Speed of Change in Business Systems

Business systems are the systems that help an organisation run: software like ERP (Enterprise Resource Management) to do the accounting and CRM (Customer Relationship Management) to support contact with customer.  Like every other technology, they change surprisingly quickly. Most suppliers of these systems launch major updates every 9 to 18 months.

The investment in these systems for smaller organisations is considerable. So, there is resistance to upgrade often.  The changes disrupt normal running of the business while old systems are cleaned up, new systems installed and users get used to the new way of working (hopefully with training).  Not forgetting the cost of professional services to change the processes to make the best use of the new system (labelled BPM or BPR,  Business Process Management or Business Process re-engineering) and the cost of the upgraded hardware and new software to run the whole thing.

Little wonder that some CEOs look for a return on investment of 5 to 10 years on these programmes.

That’s a problem.  A full refresh of business systems (systems from “hello, how can I help you?” through invoices, to company reporting and the annual cheque to the tax man) are programmes which can take many months. The new system can look out of date within a few months of it being first used (if you look at the suppliers’ latest adverts) but to get the return on the investment, the new system needs to stagger on until the next refresh is needed.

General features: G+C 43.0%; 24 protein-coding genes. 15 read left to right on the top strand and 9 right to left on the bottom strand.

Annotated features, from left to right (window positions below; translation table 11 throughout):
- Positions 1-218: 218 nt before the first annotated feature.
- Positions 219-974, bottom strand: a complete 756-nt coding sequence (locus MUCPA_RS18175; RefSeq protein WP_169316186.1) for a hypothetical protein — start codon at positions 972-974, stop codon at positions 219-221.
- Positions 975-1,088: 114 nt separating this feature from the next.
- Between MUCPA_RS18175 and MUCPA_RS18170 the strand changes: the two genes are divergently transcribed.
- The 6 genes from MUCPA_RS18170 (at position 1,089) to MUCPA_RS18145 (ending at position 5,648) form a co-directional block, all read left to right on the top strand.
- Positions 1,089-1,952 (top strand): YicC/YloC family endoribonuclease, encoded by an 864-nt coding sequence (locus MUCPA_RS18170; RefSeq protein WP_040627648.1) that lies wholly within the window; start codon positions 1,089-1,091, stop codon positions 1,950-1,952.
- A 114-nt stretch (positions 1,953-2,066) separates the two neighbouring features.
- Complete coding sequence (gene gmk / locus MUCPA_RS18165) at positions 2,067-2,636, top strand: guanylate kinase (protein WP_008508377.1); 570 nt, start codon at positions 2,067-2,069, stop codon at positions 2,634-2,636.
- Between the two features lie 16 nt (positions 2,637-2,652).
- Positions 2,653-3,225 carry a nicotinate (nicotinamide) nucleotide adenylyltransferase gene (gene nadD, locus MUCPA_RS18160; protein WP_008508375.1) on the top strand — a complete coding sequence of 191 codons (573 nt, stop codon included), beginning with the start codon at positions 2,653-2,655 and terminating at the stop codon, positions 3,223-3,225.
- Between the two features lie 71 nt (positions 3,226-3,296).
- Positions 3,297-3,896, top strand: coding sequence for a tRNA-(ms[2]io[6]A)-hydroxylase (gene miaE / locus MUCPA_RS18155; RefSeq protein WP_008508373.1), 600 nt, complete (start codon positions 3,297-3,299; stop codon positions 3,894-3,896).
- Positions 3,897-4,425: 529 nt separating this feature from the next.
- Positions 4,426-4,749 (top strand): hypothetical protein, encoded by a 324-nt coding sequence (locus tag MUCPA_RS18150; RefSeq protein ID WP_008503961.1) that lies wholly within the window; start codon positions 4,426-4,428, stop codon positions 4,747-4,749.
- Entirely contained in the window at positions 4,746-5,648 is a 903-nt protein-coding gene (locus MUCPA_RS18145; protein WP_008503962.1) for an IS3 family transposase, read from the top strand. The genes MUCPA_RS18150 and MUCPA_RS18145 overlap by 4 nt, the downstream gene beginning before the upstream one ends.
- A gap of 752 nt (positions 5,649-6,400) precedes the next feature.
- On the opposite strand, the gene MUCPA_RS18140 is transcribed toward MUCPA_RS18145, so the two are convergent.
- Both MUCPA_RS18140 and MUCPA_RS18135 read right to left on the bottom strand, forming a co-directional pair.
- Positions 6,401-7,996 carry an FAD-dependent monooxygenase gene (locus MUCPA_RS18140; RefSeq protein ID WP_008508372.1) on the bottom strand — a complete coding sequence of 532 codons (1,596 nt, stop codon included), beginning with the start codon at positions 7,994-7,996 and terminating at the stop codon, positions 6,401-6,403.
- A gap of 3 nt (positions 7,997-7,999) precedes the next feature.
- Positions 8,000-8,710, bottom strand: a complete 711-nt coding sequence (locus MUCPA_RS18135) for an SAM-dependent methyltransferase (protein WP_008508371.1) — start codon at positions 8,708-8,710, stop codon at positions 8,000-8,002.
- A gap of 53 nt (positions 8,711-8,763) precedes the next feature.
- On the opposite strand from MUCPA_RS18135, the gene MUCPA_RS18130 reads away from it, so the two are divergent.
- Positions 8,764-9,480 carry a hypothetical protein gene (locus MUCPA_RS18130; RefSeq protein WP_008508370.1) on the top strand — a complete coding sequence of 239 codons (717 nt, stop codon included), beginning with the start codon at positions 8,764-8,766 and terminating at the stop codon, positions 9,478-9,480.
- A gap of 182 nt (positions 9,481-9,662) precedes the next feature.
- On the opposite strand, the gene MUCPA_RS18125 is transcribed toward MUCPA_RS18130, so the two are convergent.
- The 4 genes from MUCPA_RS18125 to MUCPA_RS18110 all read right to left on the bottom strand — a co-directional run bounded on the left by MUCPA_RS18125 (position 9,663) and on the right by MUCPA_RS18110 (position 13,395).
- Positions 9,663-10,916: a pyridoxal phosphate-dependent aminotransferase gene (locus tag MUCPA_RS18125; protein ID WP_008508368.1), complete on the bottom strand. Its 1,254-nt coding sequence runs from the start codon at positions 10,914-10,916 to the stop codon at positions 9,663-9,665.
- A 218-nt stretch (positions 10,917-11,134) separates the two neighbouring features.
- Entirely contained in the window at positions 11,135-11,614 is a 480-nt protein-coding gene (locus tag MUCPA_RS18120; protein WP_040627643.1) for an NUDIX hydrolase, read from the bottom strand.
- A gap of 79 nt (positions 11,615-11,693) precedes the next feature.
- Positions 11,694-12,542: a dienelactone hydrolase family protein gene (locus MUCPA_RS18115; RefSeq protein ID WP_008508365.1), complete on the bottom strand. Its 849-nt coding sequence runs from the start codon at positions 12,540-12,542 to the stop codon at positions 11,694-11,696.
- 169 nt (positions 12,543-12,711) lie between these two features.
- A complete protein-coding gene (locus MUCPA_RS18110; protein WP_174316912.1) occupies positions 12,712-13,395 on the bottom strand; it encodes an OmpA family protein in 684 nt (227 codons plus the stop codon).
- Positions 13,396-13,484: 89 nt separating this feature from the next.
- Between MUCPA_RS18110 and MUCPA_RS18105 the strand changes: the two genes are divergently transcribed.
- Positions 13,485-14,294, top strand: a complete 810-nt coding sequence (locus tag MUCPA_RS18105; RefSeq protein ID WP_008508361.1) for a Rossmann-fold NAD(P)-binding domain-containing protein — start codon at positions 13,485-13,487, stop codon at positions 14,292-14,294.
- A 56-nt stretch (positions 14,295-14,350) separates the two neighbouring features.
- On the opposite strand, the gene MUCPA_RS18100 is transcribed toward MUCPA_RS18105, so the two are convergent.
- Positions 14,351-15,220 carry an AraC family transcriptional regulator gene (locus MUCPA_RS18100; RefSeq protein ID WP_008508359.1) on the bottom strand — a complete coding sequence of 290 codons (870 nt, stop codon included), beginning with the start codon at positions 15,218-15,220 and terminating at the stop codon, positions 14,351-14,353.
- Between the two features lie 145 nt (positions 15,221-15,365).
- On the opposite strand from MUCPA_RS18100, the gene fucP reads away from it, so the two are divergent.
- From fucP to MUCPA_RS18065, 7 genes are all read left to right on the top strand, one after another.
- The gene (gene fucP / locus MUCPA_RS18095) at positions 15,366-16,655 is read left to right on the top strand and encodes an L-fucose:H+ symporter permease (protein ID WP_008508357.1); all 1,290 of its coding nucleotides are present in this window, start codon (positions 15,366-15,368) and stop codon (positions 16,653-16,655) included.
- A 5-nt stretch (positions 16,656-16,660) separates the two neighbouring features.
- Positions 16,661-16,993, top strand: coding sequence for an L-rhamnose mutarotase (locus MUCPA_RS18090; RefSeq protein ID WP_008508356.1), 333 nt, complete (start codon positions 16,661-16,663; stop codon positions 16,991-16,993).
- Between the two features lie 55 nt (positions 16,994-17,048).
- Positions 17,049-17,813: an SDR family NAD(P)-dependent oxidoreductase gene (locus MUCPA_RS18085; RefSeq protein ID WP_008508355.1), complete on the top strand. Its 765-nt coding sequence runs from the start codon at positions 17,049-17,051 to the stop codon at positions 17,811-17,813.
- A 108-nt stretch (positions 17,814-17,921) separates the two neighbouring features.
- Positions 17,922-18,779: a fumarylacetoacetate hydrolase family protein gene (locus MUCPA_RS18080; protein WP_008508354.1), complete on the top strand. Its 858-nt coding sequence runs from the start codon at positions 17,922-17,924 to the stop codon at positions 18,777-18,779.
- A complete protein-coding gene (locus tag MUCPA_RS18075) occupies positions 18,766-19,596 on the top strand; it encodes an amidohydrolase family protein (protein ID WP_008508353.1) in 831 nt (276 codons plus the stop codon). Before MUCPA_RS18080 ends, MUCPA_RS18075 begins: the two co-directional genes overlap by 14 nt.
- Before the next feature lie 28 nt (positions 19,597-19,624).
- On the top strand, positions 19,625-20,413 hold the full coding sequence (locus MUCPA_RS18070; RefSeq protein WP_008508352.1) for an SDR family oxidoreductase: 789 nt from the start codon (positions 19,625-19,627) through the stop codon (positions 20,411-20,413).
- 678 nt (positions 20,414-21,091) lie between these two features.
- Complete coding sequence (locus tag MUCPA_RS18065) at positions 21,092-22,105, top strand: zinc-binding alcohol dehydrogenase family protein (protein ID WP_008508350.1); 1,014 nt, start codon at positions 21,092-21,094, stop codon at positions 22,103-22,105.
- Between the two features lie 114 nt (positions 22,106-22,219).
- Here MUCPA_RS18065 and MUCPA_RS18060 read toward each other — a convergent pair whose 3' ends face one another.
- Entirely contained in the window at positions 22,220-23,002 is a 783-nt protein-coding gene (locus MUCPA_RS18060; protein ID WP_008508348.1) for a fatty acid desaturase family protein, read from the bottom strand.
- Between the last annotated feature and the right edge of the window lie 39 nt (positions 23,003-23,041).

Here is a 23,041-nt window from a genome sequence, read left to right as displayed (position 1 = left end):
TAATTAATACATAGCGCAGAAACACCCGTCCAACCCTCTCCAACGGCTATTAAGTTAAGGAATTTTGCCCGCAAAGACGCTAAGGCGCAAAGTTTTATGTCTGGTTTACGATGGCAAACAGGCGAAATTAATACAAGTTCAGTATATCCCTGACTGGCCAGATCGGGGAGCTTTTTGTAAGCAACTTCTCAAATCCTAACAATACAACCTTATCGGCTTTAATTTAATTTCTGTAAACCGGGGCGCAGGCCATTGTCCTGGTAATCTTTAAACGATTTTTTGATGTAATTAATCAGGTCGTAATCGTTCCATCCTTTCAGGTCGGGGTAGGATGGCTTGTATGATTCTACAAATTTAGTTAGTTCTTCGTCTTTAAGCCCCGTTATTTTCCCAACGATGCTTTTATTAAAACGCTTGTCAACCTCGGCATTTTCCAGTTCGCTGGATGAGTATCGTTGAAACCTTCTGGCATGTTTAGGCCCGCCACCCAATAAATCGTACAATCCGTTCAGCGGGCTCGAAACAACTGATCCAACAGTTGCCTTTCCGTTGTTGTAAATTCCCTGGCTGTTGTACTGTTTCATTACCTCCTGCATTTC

Minor upgrades can be almost as disruptive, so there is a tendency not to take these upgrades too often.  There is a risk in this approach that while disruption is avoided in the short-term, cost will be added in the long-term.

It is tempting to consider this in the context of cars.  The old system is a rusty old model but you want to keep it running despite the money it costs because you can’t afford a new one or the time to go to the dealers to look at the options. When you buy a new car, the cost of services looks prohibitive so you avoid them until something really inconvenient or costly happens and you have to get a lot of work done at the garage.

Where the metaphor breaks is when we realise that driving a car is a similar process for a rusted out model or a shiny new one: the roads are similar throughout the years.  With computing, the road is changing too.  Imaging you started driving your car on the road ten years ago but now the road is not there and all modern cars hover a little above the ground.  You are used to a steering wheel but the new car next to you is driven by thought alone. That is the sort of technology leap business computing can face in less time. 

The CRM and ERP you installed 5 years ago is two generations of technology behind the one your account manager talks to his new customers about.

The speed of change in business systems is faster than the return on investment calculation allows.  This means the CEO and CIO needs to find benefits elsewhere to justify the investment in business process improvement and determine how much must be considered the cost of doing business in the way that these systems enable and therefore operational costs. 

There are huge advantages in the scalability and organisational speed offered by well implemented CRM and RP but the business case is not a simple one – no mater what your suppliers tell you.

About 3triangles
Helping organisations make change happen in 3 key areas: strategic change, deliver tactical impacts, efficient and effective processes. All blog content (c) 2009 - 2012 Carol Long and Three Triangles Performance Ltd

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